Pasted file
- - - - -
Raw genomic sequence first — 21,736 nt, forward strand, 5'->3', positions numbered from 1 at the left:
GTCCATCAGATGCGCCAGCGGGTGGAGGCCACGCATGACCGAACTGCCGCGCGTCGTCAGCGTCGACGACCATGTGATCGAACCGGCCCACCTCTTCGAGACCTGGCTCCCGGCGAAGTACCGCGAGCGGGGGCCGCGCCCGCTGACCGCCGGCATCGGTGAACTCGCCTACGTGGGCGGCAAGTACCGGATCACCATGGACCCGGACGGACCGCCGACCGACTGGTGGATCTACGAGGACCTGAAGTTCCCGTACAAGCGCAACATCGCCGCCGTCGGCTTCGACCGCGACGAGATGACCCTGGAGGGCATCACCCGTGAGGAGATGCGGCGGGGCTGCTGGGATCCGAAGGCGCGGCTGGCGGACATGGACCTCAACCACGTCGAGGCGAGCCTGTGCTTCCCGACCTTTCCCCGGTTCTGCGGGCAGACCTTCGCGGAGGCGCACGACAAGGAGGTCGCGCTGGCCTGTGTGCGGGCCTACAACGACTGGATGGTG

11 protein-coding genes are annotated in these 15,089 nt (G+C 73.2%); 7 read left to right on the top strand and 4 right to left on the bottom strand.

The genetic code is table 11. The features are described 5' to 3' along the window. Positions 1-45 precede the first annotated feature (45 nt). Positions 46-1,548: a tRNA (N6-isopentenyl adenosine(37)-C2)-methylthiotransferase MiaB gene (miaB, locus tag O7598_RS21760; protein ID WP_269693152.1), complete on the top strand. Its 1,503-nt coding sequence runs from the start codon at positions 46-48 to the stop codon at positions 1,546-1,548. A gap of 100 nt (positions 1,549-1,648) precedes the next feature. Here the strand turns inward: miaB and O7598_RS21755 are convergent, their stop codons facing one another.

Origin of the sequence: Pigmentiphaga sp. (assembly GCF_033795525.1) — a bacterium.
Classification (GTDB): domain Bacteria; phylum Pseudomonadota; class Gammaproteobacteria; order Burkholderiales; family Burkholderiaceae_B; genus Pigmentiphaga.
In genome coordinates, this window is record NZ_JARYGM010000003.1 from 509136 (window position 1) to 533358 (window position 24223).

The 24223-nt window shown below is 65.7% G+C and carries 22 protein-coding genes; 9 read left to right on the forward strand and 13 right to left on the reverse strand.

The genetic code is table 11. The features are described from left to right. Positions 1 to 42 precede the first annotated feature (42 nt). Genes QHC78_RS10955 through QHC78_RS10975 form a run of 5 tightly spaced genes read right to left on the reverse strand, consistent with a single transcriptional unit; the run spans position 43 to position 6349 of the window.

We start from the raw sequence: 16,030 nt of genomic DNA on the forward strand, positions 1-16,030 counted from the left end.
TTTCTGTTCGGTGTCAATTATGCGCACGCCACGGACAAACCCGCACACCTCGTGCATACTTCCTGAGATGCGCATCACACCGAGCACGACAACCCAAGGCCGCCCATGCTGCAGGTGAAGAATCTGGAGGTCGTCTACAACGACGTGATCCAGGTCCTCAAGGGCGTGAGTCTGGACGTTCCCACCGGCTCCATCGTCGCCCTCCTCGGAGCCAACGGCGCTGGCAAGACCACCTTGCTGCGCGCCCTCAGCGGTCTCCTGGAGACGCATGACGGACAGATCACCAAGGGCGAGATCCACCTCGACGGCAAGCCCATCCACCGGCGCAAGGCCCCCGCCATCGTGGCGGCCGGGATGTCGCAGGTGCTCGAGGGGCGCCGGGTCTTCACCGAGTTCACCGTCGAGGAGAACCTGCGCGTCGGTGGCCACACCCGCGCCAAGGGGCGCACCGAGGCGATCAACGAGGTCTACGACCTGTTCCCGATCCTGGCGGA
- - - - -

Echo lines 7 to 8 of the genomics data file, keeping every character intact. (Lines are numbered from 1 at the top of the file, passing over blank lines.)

In genome coordinates, this window is record NZ_JARYGM010000003.1 from 509136 (window position 1) to 533358 (window position 24223).

The 24223-nt window shown below is 65.7% G+C and carries 22 protein-coding genes; 9 read left to right on the forward strand and 13 right to left on the reverse strand.